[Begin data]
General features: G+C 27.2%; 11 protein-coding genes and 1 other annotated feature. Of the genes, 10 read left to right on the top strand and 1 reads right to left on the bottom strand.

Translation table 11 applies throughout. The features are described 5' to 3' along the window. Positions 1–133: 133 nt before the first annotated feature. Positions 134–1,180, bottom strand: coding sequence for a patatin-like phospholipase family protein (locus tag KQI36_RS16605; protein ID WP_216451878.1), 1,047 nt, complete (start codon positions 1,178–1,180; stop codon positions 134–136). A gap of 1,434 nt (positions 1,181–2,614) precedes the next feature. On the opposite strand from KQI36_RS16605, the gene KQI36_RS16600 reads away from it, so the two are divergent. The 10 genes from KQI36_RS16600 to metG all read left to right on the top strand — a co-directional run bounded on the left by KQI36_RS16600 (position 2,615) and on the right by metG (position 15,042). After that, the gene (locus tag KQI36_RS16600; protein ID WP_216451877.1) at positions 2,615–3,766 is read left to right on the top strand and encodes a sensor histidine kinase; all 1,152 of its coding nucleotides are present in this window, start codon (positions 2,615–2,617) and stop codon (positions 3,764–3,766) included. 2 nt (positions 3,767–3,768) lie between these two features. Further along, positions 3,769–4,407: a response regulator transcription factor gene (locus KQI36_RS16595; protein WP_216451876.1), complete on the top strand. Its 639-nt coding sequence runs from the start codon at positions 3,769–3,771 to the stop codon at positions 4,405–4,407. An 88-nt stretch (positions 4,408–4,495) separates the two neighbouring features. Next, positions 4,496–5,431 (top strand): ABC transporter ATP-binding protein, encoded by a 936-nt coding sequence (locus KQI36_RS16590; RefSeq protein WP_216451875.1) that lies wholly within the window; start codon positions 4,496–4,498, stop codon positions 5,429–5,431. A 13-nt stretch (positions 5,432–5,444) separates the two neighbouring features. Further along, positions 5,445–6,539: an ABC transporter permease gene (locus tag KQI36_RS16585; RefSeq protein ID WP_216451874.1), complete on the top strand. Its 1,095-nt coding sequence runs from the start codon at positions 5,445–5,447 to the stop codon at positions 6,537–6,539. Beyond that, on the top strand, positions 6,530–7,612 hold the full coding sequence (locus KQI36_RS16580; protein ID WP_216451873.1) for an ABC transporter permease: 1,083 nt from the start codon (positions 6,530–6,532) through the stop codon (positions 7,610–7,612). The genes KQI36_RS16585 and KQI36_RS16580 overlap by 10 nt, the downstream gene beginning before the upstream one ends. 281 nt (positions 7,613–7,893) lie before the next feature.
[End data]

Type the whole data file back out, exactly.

General features: G+C 27.2%; 11 protein-coding genes and 1 other annotated feature. Of the genes, 10 read left to right on the top strand and 1 reads right to left on the bottom strand.

Translation table 11 applies throughout. The features are described 5' to 3' along the window. Positions 1–133: 133 nt before the first annotated feature. Positions 134–1,180, bottom strand: coding sequence for a patatin-like phospholipase family protein (locus tag KQI36_RS16605; protein ID WP_216451878.1), 1,047 nt, complete (start codon positions 1,178–1,180; stop codon positions 134–136). A gap of 1,434 nt (positions 1,181–2,614) precedes the next feature. On the opposite strand from KQI36_RS16605, the gene KQI36_RS16600 reads away from it, so the two are divergent. The 10 genes from KQI36_RS16600 to metG all read left to right on the top strand — a co-directional run bounded on the left by KQI36_RS16600 (position 2,615) and on the right by metG (position 15,042). After that, the gene (locus tag KQI36_RS16600; protein ID WP_216451877.1) at positions 2,615–3,766 is read left to right on the top strand and encodes a sensor histidine kinase; all 1,152 of its coding nucleotides are present in this window, start codon (positions 2,615–2,617) and stop codon (positions 3,764–3,766) included. 2 nt (positions 3,767–3,768) lie between these two features. Further along, positions 3,769–4,407: a response regulator transcription factor gene (locus KQI36_RS16595; protein WP_216451876.1), complete on the top strand. Its 639-nt coding sequence runs from the start codon at positions 3,769–3,771 to the stop codon at positions 4,405–4,407. An 88-nt stretch (positions 4,408–4,495) separates the two neighbouring features. Next, positions 4,496–5,431 (top strand): ABC transporter ATP-binding protein, encoded by a 936-nt coding sequence (locus KQI36_RS16590; RefSeq protein WP_216451875.1) that lies wholly within the window; start codon positions 4,496–4,498, stop codon positions 5,429–5,431. A 13-nt stretch (positions 5,432–5,444) separates the two neighbouring features. Further along, positions 5,445–6,539: an ABC transporter permease gene (locus tag KQI36_RS16585; RefSeq protein ID WP_216451874.1), complete on the top strand. Its 1,095-nt coding sequence runs from the start codon at positions 5,445–5,447 to the stop codon at positions 6,537–6,539. Beyond that, on the top strand, positions 6,530–7,612 hold the full coding sequence (locus KQI36_RS16580; protein ID WP_216451873.1) for an ABC transporter permease: 1,083 nt from the start codon (positions 6,530–6,532) through the stop codon (positions 7,610–7,612). The genes KQI36_RS16585 and KQI36_RS16580 overlap by 10 nt, the downstream gene beginning before the upstream one ends. 281 nt (positions 7,613–7,893) lie before the next feature.